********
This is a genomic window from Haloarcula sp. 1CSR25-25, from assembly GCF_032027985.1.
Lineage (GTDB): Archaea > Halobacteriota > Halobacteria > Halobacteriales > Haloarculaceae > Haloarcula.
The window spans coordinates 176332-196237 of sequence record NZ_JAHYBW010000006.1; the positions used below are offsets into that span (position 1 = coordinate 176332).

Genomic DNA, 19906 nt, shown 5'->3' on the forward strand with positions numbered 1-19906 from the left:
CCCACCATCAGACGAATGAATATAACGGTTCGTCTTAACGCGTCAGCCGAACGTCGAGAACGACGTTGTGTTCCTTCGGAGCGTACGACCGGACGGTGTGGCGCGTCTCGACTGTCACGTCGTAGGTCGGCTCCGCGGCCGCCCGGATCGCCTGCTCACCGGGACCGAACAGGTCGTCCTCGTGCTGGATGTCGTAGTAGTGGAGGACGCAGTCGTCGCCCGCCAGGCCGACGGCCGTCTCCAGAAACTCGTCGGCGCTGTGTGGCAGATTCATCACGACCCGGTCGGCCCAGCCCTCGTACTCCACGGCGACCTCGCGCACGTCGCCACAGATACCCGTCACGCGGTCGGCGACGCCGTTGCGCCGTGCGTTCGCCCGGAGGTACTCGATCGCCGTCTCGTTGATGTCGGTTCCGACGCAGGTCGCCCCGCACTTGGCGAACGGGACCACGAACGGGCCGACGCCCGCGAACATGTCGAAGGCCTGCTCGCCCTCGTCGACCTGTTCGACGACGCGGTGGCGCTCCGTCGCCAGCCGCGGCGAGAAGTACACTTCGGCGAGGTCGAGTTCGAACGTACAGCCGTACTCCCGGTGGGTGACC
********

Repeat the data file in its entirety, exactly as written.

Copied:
This is a genomic window from Haloarcula sp. 1CSR25-25, from assembly GCF_032027985.1.
Lineage (GTDB): Archaea > Halobacteriota > Halobacteria > Halobacteriales > Haloarculaceae > Haloarcula.
The window spans coordinates 176332-196237 of sequence record NZ_JAHYBW010000006.1; the positions used below are offsets into that span (position 1 = coordinate 176332).

Genomic DNA, 19906 nt, shown 5'->3' on the forward strand with positions numbered 1-19906 from the left:
CCCACCATCAGACGAATGAATATAACGGTTCGTCTTAACGCGTCAGCCGAACGTCGAGAACGACGTTGTGTTCCTTCGGAGCGTACGACCGGACGGTGTGGCGCGTCTCGACTGTCACGTCGTAGGTCGGCTCCGCGGCCGCCCGGATCGCCTGCTCACCGGGACCGAACAGGTCGTCCTCGTGCTGGATGTCGTAGTAGTGGAGGACGCAGTCGTCGCCCGCCAGGCCGACGGCCGTCTCCAGAAACTCGTCGGCGCTGTGTGGCAGATTCATCACGACCCGGTCGGCCCAGCCCTCGTACTCCACGGCGACCTCGCGCACGTCGCCACAGATACCCGTCACGCGGTCGGCGACGCCGTTGCGCCGTGCGTTCGCCCGGAGGTACTCGATCGCCGTCTCGTTGATGTCGGTTCCGACGCAGGTCGCCCCGCACTTGGCGAACGGGACCACGAACGGGCCGACGCCCGCGAACATGTCGAAGGCCTGCTCGCCCTCGTCGACCTGTTCGACGACGCGGTGGCGCTCCGTCGCCAGCCGCGGCGAGAAGTACACTTCGGCGAGGTCGAGTTCGAACGTACAGCCGTACTCCCGGTGGGTGACC